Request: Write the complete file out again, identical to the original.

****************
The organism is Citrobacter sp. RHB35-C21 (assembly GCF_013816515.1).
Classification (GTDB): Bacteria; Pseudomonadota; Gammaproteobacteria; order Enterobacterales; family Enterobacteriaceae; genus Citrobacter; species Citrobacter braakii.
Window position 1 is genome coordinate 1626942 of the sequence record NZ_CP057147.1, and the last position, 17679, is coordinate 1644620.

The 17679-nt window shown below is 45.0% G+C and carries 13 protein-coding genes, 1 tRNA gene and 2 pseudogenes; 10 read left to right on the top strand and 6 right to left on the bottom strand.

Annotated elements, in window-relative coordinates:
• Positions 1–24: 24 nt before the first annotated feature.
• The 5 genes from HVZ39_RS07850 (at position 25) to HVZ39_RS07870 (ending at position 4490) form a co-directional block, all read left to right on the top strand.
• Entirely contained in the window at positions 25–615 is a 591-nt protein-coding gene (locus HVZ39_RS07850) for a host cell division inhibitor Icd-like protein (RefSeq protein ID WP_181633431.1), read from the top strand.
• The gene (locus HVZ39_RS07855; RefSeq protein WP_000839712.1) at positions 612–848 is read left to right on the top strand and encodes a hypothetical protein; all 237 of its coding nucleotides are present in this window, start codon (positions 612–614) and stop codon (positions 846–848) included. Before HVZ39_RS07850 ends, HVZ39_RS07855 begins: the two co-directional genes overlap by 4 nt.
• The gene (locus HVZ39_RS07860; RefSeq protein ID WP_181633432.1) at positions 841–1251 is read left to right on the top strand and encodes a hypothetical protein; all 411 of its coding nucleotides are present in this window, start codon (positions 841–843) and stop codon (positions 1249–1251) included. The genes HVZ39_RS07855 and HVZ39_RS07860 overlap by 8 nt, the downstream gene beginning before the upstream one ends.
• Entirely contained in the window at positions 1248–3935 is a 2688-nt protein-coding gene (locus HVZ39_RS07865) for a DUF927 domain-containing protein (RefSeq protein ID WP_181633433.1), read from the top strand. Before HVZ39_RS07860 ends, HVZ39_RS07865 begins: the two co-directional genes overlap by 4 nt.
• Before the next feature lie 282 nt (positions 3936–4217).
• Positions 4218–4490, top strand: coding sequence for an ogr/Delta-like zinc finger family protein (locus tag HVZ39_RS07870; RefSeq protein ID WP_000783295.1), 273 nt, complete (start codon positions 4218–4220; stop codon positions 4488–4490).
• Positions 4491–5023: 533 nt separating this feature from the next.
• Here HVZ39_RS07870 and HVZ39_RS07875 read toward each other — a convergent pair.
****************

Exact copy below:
The organism is Citrobacter sp. RHB35-C21 (assembly GCF_013816515.1).
Classification (GTDB): Bacteria; Pseudomonadota; Gammaproteobacteria; order Enterobacterales; family Enterobacteriaceae; genus Citrobacter; species Citrobacter braakii.
Window position 1 is genome coordinate 1626942 of the sequence record NZ_CP057147.1, and the last position, 17679, is coordinate 1644620.

The 17679-nt window shown below is 45.0% G+C and carries 13 protein-coding genes, 1 tRNA gene and 2 pseudogenes; 10 read left to right on the top strand and 6 right to left on the bottom strand.

Annotated elements, in window-relative coordinates:
• Positions 1–24: 24 nt before the first annotated feature.
• The 5 genes from HVZ39_RS07850 (at position 25) to HVZ39_RS07870 (ending at position 4490) form a co-directional block, all read left to right on the top strand.
• Entirely contained in the window at positions 25–615 is a 591-nt protein-coding gene (locus HVZ39_RS07850) for a host cell division inhibitor Icd-like protein (RefSeq protein ID WP_181633431.1), read from the top strand.
• The gene (locus HVZ39_RS07855; RefSeq protein WP_000839712.1) at positions 612–848 is read left to right on the top strand and encodes a hypothetical protein; all 237 of its coding nucleotides are present in this window, start codon (positions 612–614) and stop codon (positions 846–848) included. Before HVZ39_RS07850 ends, HVZ39_RS07855 begins: the two co-directional genes overlap by 4 nt.
• The gene (locus HVZ39_RS07860; RefSeq protein ID WP_181633432.1) at positions 841–1251 is read left to right on the top strand and encodes a hypothetical protein; all 411 of its coding nucleotides are present in this window, start codon (positions 841–843) and stop codon (positions 1249–1251) included. The genes HVZ39_RS07855 and HVZ39_RS07860 overlap by 8 nt, the downstream gene beginning before the upstream one ends.
• Entirely contained in the window at positions 1248–3935 is a 2688-nt protein-coding gene (locus HVZ39_RS07865) for a DUF927 domain-containing protein (RefSeq protein ID WP_181633433.1), read from the top strand. Before HVZ39_RS07860 ends, HVZ39_RS07865 begins: the two co-directional genes overlap by 4 nt.
• Before the next feature lie 282 nt (positions 3936–4217).
• Positions 4218–4490, top strand: coding sequence for an ogr/Delta-like zinc finger family protein (locus tag HVZ39_RS07870; RefSeq protein ID WP_000783295.1), 273 nt, complete (start codon positions 4218–4220; stop codon positions 4488–4490).
• Positions 4491–5023: 533 nt separating this feature from the next.
• Here HVZ39_RS07870 and HVZ39_RS07875 read toward each other — a convergent pair.